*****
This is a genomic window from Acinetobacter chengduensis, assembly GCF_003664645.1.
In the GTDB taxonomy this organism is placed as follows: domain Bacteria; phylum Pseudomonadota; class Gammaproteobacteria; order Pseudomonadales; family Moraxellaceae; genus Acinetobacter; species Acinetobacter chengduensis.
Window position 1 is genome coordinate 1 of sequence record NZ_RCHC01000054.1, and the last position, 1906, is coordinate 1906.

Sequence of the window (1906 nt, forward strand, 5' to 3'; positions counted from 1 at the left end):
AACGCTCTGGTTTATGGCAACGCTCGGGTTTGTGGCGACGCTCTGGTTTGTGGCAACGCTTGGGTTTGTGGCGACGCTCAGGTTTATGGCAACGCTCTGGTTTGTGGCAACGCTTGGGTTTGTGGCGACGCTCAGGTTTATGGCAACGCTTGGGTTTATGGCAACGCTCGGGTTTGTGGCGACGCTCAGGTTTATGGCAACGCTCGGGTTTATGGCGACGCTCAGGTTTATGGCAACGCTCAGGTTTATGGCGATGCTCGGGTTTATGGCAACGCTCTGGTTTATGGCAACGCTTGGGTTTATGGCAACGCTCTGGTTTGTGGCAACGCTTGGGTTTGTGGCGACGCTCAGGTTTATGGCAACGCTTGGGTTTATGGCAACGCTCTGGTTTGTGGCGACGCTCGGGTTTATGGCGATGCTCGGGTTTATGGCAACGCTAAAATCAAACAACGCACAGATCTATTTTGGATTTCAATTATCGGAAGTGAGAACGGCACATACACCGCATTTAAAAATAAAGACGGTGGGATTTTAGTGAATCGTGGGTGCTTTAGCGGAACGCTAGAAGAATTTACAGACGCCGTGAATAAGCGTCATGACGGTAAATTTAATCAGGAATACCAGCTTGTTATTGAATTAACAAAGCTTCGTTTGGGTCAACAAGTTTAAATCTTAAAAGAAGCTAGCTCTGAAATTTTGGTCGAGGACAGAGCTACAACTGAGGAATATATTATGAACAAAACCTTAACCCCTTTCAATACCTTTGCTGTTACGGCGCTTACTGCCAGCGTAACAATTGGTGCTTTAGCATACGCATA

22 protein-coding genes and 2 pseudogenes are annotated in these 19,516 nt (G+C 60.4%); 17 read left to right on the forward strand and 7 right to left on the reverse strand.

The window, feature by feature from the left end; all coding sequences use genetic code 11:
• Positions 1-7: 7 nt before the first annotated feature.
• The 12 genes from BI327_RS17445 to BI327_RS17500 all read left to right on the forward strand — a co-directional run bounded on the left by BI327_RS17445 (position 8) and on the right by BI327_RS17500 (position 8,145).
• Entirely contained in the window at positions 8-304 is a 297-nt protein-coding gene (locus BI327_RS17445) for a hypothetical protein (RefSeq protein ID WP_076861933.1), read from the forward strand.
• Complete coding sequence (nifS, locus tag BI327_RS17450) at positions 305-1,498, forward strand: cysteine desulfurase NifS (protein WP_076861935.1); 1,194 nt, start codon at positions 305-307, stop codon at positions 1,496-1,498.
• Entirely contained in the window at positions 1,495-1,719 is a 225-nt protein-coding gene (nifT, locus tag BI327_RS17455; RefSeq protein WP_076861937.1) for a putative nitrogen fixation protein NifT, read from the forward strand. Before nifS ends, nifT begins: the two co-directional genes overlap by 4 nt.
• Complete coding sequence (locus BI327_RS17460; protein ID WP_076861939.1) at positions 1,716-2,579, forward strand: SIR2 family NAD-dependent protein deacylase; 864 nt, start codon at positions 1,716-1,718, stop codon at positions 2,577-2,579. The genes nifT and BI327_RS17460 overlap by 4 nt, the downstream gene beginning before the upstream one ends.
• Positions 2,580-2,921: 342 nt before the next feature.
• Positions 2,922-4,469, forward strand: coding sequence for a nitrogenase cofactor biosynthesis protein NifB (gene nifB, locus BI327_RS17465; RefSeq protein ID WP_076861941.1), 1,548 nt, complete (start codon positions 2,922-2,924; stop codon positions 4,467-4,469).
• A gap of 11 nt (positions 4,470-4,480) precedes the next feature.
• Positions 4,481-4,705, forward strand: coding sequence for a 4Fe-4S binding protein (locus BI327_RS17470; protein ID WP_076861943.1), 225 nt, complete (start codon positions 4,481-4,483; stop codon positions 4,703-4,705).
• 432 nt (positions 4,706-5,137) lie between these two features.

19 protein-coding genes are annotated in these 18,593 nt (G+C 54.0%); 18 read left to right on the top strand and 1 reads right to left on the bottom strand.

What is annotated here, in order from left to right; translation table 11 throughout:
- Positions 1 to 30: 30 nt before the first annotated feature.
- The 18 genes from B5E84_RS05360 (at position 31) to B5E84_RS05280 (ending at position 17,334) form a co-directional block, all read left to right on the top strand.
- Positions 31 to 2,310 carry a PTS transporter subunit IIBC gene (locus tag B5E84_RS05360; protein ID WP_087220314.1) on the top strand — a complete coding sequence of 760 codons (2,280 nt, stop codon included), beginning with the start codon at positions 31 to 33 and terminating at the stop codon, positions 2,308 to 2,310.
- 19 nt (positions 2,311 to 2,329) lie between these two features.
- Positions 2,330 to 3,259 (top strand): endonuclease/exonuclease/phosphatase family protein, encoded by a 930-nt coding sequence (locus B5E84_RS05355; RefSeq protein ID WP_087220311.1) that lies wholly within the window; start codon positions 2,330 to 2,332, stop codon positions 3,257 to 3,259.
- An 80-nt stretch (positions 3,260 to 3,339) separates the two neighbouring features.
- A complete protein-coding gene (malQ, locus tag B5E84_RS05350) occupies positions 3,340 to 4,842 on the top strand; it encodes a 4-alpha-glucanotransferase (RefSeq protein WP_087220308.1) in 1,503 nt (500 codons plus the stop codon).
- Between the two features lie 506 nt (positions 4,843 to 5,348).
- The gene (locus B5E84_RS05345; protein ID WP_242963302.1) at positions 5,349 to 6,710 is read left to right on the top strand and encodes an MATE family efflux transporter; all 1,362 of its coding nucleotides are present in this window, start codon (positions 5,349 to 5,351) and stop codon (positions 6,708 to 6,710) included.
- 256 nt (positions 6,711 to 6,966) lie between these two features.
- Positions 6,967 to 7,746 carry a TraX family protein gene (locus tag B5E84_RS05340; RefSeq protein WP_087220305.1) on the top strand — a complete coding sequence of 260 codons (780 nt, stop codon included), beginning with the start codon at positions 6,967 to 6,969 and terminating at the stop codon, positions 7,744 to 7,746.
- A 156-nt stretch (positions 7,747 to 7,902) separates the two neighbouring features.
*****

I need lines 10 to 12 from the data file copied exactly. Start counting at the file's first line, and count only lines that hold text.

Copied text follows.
• Entirely contained in the window at positions 8-304 is a 297-nt protein-coding gene (locus BI327_RS17445) for a hypothetical protein (RefSeq protein ID WP_076861933.1), read from the forward strand.
• Complete coding sequence (nifS, locus tag BI327_RS17450) at positions 305-1,498, forward strand: cysteine desulfurase NifS (protein WP_076861935.1); 1,194 nt, start codon at positions 305-307, stop codon at positions 1,496-1,498.
• Entirely contained in the window at positions 1,495-1,719 is a 225-nt protein-coding gene (nifT, locus tag BI327_RS17455; RefSeq protein WP_076861937.1) for a putative nitrogen fixation protein NifT, read from the forward strand. Before nifS ends, nifT begins: the two co-directional genes overlap by 4 nt.